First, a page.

The U.S. Food and Drug Administration (FDA) has asked for a full court review of a ruling by a three-member panel of the U.S. Court of Appeals against the federal government requiring tobacco companies to put graphic warnings on cigarette packages, Bloomberg Businessweek has reported. 

On Aug. 24, 2012, The U.S. Court of Appeals had ruled against the federal government requiring tobacco companies to put large graphic health warnings on its cigarette packages. The 2-1 vote by the U.S Court of Appeals had determined that the label requirements by the FDA had gone against corporate speech rights. The panel had also said that the government had failed to provide any evidence regarding the efficiency of graphic warnings.

"The First Amendment does not require statistical proof of the extent to which the decline in smoking rates resulted 'directly' from the new health warnings," the FDA said in today's filing, reports Bloomberg Businessweek.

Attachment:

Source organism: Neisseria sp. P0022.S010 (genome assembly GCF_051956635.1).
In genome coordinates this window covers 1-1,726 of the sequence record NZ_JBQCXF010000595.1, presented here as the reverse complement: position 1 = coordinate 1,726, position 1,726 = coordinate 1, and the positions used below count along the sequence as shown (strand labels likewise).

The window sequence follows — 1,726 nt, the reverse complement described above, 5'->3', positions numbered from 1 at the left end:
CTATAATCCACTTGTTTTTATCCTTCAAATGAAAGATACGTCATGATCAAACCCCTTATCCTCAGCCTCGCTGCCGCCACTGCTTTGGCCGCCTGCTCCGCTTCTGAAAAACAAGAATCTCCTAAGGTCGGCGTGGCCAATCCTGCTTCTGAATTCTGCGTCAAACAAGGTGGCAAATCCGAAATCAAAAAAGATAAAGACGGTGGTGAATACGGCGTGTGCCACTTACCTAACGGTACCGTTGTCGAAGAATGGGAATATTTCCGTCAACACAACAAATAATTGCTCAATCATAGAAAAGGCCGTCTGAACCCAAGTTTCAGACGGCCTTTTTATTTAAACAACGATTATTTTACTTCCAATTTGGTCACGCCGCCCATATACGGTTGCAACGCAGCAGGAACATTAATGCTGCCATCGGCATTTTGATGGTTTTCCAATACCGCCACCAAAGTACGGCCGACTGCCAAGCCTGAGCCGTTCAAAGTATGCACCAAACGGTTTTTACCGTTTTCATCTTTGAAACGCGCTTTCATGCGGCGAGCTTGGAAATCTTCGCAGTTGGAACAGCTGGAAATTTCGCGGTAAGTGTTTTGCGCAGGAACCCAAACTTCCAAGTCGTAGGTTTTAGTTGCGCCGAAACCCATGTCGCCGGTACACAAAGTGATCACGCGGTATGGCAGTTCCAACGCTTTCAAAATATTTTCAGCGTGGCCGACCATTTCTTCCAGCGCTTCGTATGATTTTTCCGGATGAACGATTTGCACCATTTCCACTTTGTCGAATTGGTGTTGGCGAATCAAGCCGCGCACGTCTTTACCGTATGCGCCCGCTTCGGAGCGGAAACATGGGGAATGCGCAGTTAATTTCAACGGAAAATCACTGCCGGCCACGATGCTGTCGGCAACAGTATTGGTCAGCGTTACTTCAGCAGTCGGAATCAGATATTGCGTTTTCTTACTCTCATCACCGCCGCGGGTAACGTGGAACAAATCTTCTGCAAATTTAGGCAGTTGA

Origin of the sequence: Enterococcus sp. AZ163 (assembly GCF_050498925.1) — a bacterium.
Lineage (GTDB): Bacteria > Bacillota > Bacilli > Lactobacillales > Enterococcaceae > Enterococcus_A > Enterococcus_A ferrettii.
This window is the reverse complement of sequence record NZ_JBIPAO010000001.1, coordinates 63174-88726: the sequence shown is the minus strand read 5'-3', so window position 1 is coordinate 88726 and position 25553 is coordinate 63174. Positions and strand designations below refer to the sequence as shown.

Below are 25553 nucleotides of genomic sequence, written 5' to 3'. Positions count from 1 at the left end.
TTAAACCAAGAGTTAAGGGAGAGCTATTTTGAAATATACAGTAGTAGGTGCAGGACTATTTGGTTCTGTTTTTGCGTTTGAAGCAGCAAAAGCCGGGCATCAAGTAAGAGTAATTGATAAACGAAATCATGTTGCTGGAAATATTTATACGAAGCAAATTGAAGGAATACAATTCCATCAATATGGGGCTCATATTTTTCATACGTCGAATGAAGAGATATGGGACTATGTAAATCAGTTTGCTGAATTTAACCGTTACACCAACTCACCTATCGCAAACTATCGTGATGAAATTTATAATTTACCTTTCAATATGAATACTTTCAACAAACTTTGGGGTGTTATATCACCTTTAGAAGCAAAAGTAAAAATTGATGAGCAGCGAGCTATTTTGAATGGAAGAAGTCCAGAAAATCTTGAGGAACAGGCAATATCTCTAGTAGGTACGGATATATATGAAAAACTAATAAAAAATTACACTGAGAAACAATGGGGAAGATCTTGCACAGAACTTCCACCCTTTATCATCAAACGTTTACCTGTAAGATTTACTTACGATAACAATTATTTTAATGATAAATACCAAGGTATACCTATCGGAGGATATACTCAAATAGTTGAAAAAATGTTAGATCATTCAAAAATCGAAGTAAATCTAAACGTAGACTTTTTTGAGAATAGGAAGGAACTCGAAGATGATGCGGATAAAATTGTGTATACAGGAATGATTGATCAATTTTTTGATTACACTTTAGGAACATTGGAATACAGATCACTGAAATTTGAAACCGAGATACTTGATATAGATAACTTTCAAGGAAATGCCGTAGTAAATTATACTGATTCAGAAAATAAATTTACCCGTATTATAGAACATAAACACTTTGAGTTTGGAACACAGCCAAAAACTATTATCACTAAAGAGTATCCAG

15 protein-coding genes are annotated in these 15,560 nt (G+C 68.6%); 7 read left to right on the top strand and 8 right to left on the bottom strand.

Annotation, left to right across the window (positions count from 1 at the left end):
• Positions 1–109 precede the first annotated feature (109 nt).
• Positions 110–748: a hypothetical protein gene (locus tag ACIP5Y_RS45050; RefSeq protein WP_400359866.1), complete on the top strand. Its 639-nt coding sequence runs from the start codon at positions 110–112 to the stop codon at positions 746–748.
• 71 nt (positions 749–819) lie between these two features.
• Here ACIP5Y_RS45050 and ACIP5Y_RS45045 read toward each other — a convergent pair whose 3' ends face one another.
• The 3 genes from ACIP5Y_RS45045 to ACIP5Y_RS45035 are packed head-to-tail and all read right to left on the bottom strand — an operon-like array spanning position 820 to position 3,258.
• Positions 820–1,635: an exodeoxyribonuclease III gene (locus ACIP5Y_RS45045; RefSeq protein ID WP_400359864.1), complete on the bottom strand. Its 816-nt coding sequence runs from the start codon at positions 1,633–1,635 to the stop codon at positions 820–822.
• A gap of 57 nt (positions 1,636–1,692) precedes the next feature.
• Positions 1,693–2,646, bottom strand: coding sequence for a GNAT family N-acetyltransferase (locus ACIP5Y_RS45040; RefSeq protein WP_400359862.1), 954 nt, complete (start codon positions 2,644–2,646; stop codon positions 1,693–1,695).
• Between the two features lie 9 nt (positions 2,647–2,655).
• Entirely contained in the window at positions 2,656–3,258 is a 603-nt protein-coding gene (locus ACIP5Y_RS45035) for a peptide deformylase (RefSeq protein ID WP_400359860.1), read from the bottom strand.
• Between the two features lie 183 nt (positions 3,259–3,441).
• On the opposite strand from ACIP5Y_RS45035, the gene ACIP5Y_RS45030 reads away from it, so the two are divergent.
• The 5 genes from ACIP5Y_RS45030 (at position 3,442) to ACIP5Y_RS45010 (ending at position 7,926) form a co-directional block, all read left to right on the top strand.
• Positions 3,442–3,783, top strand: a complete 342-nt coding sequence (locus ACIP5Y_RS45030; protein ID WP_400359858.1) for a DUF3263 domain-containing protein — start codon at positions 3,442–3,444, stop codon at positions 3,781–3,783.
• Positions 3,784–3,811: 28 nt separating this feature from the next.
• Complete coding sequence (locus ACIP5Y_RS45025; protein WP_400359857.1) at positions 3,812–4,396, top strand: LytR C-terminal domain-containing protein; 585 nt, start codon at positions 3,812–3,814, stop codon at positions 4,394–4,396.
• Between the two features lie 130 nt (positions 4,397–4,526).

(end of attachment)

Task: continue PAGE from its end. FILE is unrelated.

The FDA also said that the ruling by the 3 member panel of the Court of Appeals conflicts with a federal appeals ruling in Cincinnati, Bloomberg Businessweek reported. About 45 million adults in America smoke cigarettes, says Centers for Disease Control and Prevention (CDC).

According to estimates by the World Health Organization, smoking would kill some 8 million per year by 2030, if the governments didn't do more to help people quit smoking.

Some studies have shown that a graphic warning on cigarette packages, rather than a text-based warning, helps people recall information related to the health hazards of smoking. Another study says that a graphic warning may help lower smoking rates among teens.